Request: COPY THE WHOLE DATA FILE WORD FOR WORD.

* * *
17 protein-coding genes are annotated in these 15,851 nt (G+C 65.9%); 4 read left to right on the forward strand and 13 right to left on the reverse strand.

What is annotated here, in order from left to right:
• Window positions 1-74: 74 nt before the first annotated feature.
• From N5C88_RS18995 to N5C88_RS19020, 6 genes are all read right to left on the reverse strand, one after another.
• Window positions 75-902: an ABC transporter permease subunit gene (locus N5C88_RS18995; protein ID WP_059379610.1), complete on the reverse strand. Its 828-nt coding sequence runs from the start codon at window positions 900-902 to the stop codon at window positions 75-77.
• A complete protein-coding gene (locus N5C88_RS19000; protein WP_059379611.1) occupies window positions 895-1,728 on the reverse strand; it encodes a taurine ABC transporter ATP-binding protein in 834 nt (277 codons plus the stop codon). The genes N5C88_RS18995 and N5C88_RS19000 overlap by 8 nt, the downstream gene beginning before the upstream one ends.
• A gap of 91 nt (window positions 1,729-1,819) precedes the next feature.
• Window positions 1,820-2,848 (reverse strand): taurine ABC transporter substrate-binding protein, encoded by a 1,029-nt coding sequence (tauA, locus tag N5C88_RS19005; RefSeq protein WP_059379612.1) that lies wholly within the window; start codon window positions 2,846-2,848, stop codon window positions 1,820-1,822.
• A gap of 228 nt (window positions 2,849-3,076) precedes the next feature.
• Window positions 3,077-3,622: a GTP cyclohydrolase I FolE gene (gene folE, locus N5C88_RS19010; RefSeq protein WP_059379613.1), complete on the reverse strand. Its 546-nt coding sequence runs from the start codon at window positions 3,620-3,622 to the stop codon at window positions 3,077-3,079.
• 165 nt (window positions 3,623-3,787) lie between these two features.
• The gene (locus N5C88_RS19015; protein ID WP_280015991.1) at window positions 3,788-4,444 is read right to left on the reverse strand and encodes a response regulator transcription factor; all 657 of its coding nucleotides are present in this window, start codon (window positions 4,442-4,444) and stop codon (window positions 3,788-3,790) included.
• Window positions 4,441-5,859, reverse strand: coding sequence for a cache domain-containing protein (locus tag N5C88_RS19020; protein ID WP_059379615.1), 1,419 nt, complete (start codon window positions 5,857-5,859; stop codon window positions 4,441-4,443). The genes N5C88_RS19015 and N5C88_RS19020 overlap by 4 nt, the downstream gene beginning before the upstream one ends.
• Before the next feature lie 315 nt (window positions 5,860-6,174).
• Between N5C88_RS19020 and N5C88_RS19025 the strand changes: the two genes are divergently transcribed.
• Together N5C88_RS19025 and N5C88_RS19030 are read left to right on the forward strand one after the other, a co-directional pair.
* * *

17 protein-coding genes are annotated in these 15,851 nt (G+C 65.9%); 4 read left to right on the forward strand and 13 right to left on the reverse strand.

What is annotated here, in order from left to right:
• Window positions 1-74: 74 nt before the first annotated feature.
• From N5C88_RS18995 to N5C88_RS19020, 6 genes are all read right to left on the reverse strand, one after another.
• Window positions 75-902: an ABC transporter permease subunit gene (locus N5C88_RS18995; protein ID WP_059379610.1), complete on the reverse strand. Its 828-nt coding sequence runs from the start codon at window positions 900-902 to the stop codon at window positions 75-77.
• A complete protein-coding gene (locus N5C88_RS19000; protein WP_059379611.1) occupies window positions 895-1,728 on the reverse strand; it encodes a taurine ABC transporter ATP-binding protein in 834 nt (277 codons plus the stop codon). The genes N5C88_RS18995 and N5C88_RS19000 overlap by 8 nt, the downstream gene beginning before the upstream one ends.
• A gap of 91 nt (window positions 1,729-1,819) precedes the next feature.
• Window positions 1,820-2,848 (reverse strand): taurine ABC transporter substrate-binding protein, encoded by a 1,029-nt coding sequence (tauA, locus tag N5C88_RS19005; RefSeq protein WP_059379612.1) that lies wholly within the window; start codon window positions 2,846-2,848, stop codon window positions 1,820-1,822.
• A gap of 228 nt (window positions 2,849-3,076) precedes the next feature.
• Window positions 3,077-3,622: a GTP cyclohydrolase I FolE gene (gene folE, locus N5C88_RS19010; RefSeq protein WP_059379613.1), complete on the reverse strand. Its 546-nt coding sequence runs from the start codon at window positions 3,620-3,622 to the stop codon at window positions 3,077-3,079.
• 165 nt (window positions 3,623-3,787) lie between these two features.
• The gene (locus N5C88_RS19015; protein ID WP_280015991.1) at window positions 3,788-4,444 is read right to left on the reverse strand and encodes a response regulator transcription factor; all 657 of its coding nucleotides are present in this window, start codon (window positions 4,442-4,444) and stop codon (window positions 3,788-3,790) included.
• Window positions 4,441-5,859, reverse strand: coding sequence for a cache domain-containing protein (locus tag N5C88_RS19020; protein ID WP_059379615.1), 1,419 nt, complete (start codon window positions 5,857-5,859; stop codon window positions 4,441-4,443). The genes N5C88_RS19015 and N5C88_RS19020 overlap by 4 nt, the downstream gene beginning before the upstream one ends.
• Before the next feature lie 315 nt (window positions 5,860-6,174).
• Between N5C88_RS19020 and N5C88_RS19025 the strand changes: the two genes are divergently transcribed.
• Together N5C88_RS19025 and N5C88_RS19030 are read left to right on the forward strand one after the other, a co-directional pair.